A hoax is contrived in order to deceive or mislead, an imposition carried out under fair pretenses. A hoax requires a level of skill and dedication that goes beyond casual fib, skillful exaggeration, calculated evasion, and bold lie.

Most advertising is a hoax. The purpose of advertising is to convince us to buy loads of crap we don’t need, which keeps the hallowed hamster wheel of commerce spinning.

Sarah Silverman does a great bit on this subject. It involves feminine hygiene products, and it’s a wonderfully frank explication of the fraudulent nature of advertising.

Silverman is a fearless comedian. In ancient times, she would have been forced to drink hemlock for pointing out the obvious. Comedians are among the few public figures who can still speak truth to power from a relatively large platform.

Without a spoonful of sugar to make the medicine go down (in this case, the laughs provided by Silverman’s outrageously daffy persona, an affectation that allows her to get away with murder, at least in the eyes of her fans), we don’t want to hear about it. You know. The truth. That we are suckers, and buy into this shit.

Advertising is a hit-and-miss affair. It’s always involved throwing crap at the wall to see what sticks: the celebrity endorsement, the jingle that slithers through the ear canal and gnaws its way into the brain, the mini-narrative that offers a comedic or dramatic arc, animation, talking animals, the bark of the hard-nosed salesperson, the soothing rumble of the accomplished actor, the anxious complaint of a “real” consumer …

These days, the people who make commercials have their work cut out for them. Thanks to the internet, everyone has now seen everything, except, perhaps, for elderly Amish persons, certain tribes living in the Amazon basin, and blinkered reactionaries. So now we are faced with a barrage of ham-fisted ads produced by dimwits who think their 30-second spots are just as compelling as, say, the works of Samuel Beckett or Andy Warhol.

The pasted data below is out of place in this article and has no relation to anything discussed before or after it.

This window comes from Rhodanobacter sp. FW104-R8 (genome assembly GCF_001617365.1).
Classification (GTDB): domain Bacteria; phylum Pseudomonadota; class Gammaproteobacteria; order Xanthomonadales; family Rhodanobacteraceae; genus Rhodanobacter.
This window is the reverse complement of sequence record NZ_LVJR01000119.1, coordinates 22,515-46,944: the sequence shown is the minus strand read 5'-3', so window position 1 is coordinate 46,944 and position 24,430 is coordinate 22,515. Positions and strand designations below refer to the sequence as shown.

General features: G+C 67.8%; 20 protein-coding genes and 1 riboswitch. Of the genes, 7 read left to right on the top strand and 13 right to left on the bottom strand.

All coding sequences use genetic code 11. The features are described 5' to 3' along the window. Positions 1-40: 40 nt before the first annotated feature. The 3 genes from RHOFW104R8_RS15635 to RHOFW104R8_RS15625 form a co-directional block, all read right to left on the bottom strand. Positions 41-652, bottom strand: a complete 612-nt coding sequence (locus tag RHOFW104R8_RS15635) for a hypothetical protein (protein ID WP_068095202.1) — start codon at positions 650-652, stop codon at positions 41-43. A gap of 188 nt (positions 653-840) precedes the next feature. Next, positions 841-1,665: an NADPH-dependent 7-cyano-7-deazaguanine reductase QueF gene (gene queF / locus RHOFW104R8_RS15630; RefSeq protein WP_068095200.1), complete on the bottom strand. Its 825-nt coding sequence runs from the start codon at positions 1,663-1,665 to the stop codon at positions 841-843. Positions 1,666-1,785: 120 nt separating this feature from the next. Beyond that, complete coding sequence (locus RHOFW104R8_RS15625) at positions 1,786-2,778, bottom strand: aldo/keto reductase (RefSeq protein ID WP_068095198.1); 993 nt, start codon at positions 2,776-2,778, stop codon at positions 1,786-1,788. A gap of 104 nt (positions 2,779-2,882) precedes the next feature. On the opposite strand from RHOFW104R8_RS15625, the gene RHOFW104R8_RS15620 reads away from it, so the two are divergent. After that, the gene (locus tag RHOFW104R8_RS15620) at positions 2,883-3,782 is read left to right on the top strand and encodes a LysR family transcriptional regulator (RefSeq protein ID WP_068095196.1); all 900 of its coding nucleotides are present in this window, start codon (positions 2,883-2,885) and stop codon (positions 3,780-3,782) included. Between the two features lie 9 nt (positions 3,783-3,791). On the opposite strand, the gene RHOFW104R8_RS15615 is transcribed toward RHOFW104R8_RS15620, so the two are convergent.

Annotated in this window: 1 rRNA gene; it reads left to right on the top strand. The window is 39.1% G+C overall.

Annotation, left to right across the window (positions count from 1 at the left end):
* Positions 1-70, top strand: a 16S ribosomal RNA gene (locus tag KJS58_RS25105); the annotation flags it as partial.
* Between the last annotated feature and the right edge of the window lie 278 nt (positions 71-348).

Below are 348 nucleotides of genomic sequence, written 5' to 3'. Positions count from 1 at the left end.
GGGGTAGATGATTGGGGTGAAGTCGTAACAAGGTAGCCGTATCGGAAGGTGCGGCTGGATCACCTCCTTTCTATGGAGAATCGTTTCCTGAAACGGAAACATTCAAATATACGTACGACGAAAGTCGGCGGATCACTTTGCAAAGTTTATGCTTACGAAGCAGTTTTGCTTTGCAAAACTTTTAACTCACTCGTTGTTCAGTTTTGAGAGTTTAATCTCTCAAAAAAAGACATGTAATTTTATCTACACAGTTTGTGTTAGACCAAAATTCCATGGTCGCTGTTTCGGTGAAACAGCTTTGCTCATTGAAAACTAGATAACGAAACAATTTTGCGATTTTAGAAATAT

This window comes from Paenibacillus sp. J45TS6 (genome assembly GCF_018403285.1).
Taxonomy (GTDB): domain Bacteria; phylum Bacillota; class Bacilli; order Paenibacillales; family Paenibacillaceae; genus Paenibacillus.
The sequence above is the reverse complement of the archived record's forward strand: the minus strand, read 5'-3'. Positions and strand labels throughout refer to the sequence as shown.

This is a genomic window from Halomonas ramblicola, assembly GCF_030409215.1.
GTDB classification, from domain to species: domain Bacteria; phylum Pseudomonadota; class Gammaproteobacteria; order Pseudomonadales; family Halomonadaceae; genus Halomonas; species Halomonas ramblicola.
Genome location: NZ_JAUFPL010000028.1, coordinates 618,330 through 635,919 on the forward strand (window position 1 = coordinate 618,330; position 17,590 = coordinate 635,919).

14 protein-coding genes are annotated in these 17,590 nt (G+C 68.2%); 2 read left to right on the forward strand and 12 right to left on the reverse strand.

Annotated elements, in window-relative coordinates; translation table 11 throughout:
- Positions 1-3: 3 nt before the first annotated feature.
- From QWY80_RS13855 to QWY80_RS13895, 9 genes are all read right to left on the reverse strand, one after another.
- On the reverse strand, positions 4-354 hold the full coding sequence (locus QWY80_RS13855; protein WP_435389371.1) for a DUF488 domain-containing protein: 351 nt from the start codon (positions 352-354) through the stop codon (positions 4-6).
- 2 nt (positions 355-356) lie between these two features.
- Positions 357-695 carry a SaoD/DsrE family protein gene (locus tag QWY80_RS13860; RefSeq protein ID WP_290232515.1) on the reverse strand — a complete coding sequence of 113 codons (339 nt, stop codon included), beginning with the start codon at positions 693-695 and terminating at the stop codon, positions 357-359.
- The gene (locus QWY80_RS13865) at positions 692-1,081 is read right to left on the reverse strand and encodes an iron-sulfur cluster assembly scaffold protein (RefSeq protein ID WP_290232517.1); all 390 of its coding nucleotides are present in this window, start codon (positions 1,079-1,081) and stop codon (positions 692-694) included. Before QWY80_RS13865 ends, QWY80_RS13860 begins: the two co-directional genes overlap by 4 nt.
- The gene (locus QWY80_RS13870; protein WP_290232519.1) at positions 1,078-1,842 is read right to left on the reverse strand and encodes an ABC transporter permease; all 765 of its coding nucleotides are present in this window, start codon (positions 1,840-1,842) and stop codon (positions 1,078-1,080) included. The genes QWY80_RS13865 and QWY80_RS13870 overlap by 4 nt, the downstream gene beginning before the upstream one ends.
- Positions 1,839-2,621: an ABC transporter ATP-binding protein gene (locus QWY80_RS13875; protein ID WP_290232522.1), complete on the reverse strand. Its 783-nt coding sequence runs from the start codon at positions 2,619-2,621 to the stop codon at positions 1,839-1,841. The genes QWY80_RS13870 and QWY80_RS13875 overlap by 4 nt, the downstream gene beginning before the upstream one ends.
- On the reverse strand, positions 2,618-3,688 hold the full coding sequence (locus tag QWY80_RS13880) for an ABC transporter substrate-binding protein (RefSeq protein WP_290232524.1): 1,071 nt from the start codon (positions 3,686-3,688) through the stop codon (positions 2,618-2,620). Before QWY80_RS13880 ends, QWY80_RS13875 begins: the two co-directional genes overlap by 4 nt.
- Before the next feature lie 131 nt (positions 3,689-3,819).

Trying to cloak the absurd with flimsy approximations of the same is a desperate move, but that is where we are. We are running out of art movements to rip off, decades to deconstruct. We are approaching the tipping point where advertising will have nothing left to launch at us except a message that might as well be hardcore pornography.

Funeral homes, hospitals, drug companies and the like are more or less stuck with a somber approach to advertising. Personally, I’d like to see more circus clowns as spokespersons for these industries. No one is really going to care if you use a clown to sell pills. Pills and clowns and caskets, they go together.

We take a dim view of the lesser practitioners of the advertising hoax. For subjecting us to their developmentally-challenged visions of beer and trucks, we want these hacks dead, before dawn, if possible–

No, that was only once, after my unsuccessful run for county commissioner a few years ago. I was in a bad mood that evening, having received only three percent of the vote. My beautiful wife and six lovely children were asleep, having consoled me somewhat with hugs and kisses before trundling off to bed. It had been a long election day, and there was nothing to drink in the house except the last of Viv’s wine coolers. I hesitated to take it, but I decided Viv probably wouldn’t notice. (I was wrong about that. Apparently, Viv jealously guards her wine coolers.)